Dear Customers - Price for customers outside the EU - excluding VAT, will be displayed after login - registration needed.


On this page you will find instructions for using products that I offer. The tutorials can be downloaded as a PDF file or viewed here on the website in individual sections. I believe that they will help you with building a beautiful model and historically correct models. 
If you are interested in further advice or guidance on how to build models of historical sailing ships, I recommend that you search for literature. Rigging period ship models for beginners. Literature and plans of the highest quality can be found at ANCRE in France, or at the Historic Naval Ship Association - HNSA in the Manual and Documents section, where literature is in electronic form.



Gun carriages manual

Recommended steps for long guns
- firstly smooth out the surface of the plate on a fine sandpaper
- cut all parts from the plate by scalpel
- smooth out the edges of components on a fine sandpaper
- Drill the holes for the eyelets in the back part of gun carriages for the back hoist of gun. Use drill bit 0,5mm. 
For the English type of guns carriage - one in the middle.
For the Continental type of guns carriage - two at the edges of the carriages 
 - glued the gun carriage together without of carriage wheels and the bottom of the wedge. I recommend a dispersive glue on the wood
- then painting by varnish or red paint
- gluing a eyelets, recommend eyelets diameter 1,5mm, my code PE-LO1,5/B
- slowly turn and depress the wheels to the axes of gun carriage. Attach the wheels to the axes by this side where the opening is expanded after the laser cutting
- adjust the height of the lower wedge below the center of the carriage so that the gun carriages is exactly seated on the deck. And gluing it. This way increases the area that is stuck to the mount ship board. 
- then you can deploy the gun barrel

Recommended steps for Carronades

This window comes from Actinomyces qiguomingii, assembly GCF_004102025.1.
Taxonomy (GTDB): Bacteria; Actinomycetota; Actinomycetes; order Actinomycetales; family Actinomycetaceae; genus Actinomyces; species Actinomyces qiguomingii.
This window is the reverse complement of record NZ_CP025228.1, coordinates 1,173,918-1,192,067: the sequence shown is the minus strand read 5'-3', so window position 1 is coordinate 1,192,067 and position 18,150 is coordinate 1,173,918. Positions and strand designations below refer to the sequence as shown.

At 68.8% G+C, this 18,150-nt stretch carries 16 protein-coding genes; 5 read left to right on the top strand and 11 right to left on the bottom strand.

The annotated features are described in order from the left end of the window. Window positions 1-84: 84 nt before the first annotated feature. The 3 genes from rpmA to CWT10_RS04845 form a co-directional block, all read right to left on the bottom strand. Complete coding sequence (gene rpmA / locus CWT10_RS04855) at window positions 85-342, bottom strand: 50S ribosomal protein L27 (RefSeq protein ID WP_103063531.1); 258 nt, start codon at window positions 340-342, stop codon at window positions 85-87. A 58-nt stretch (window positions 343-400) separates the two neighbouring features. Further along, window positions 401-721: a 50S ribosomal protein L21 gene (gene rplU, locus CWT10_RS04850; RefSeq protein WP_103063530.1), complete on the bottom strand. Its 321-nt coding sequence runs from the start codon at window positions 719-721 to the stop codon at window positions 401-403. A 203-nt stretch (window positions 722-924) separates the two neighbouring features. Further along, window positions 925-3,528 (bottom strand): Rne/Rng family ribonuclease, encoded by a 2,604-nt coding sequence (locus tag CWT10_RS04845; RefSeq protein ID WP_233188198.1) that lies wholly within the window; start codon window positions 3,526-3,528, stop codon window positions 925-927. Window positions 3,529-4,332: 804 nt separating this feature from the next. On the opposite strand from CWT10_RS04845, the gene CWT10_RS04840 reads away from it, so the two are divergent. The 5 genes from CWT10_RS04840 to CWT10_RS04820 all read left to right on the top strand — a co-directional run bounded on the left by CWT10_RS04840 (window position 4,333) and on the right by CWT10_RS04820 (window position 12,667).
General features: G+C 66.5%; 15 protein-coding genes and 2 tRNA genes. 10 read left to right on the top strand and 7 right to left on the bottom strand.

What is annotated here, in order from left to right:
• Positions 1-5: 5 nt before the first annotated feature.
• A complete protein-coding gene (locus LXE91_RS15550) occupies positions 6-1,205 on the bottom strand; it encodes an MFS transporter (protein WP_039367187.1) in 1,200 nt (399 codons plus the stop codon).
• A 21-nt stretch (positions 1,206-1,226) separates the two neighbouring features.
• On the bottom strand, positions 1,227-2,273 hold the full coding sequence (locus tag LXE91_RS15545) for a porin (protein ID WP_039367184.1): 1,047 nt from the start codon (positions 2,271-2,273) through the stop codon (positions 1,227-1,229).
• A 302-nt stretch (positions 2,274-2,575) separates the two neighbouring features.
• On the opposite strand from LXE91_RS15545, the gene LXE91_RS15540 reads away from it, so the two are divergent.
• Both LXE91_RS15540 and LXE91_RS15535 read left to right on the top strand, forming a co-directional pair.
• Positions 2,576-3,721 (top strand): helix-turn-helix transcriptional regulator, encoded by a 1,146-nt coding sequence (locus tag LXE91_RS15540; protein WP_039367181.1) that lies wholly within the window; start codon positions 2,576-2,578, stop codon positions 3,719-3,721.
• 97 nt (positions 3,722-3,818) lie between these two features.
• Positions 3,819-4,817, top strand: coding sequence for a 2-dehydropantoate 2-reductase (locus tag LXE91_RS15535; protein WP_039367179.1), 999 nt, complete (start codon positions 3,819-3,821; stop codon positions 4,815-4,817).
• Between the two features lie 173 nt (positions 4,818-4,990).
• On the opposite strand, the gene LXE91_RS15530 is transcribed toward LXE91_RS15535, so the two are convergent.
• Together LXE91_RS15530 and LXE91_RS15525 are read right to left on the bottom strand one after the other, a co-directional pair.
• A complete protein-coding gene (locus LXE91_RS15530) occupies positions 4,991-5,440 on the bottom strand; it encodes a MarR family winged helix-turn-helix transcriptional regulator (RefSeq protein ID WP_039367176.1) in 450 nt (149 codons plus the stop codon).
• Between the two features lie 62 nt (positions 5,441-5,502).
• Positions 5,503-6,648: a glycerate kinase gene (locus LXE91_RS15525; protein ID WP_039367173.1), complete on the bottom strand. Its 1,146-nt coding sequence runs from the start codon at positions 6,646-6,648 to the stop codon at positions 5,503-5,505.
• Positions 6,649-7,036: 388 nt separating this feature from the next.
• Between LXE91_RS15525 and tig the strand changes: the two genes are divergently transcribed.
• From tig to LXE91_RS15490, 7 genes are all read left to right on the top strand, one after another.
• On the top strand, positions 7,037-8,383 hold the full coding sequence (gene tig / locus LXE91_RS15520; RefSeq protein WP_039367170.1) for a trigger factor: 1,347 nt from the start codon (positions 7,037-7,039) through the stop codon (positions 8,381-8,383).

- firstly smooth out the surface of the plate on a fine sandpaper
- cut all parts from the plate by scalpel
- smooth out the edges of components on a fine sandpaper
- Drill the holes by drill bit 0,5mm for the eye of gun hoist and tenon of wheel. 
- gluing the guns carriage together without of carriage wheels and the bottom of the wedge. I recommend a dispersive glue on the wood
- then painting by varnish or red paint
- gluing a eyelets, recommend eyelets diameter 1,5mm, my code PE-LO1,5/B
- Attaching wheels to the sides of the base of the guns carriage. 
In the type of guns carriage A - using the nails, which must first be shortened to the required length
In the type of guns carriage B - only gluing in to base of guns carriage
- then you can deploy the gun barrel


Photo-etched ornaments manual

First Clean ornament with an alcohol cleaner and spray it by gold paint. Pay attention to spray a very fine layer. Then paint relevant spots by blue color and by mat black color paint fine sticks, which holds a letters of name of ship.

Then cut ornament from a plate by scalpel. Try placing of these parts on relevant place on model. Unstick transfer foil from paper which you have in plastic bag. Put ornament on paper from transfer foil and spread gel superglue on the back of side of ornament. Then put ornament on sticky side of the transfer foil for easier manipulation. Finally with a help of transfer foil to glue ornament on its place.

Blocks - usage and rope tying

Some information about CNC wooden blocks: blocks have on one side a small stalk after the final mill. These stalks are not possible to remove when blocks are finished during final sanded. The hand grinding of the stem of thousands of blocks is not in my power. I hope you will not mind. The stalk is easy to grind off by a few strokes before gluing a ropes.
The wooden blocks had usually darker color. Therefore, it is possible to stain them - the best way to do that is in alcoholic stain on wood. Put the wooden blocks into the stain and leave it in for 10 to 20 minutes. Then let it dry out on a smooth non-absorbent surface.

The rope for this use must be minimally as strong as the rope lead through the block. The rope is pasted by some adhesive material – „flexible superglue “. There is better way to use "flexible superglue „adhesive material, because the joint is flexible after getting dry, too. The block is convenient to be hold by fixed tweezers. 
Then paste rope from the side, after getting dry from the other side. Coat with glue either sides of block or the rope during this procedure. It is necessary to take care of that rope must not stiffen outside the block, because of possibility to tie knots on it and even the block hangs on the boat naturally. Take care of pasting rope around midpoint of block. The rope pasting on a slant looks unsightly especially on big blocks. It is true, that you can´t hardly avoid unwanted visible staining surfaces by glue. Remove it by coating this place with some matt lacquer. I usually use fork made of needle for coating surfaces by glue. It is recommended to wet the rope slightly before using adhesive material because of better getting dry after the procedure.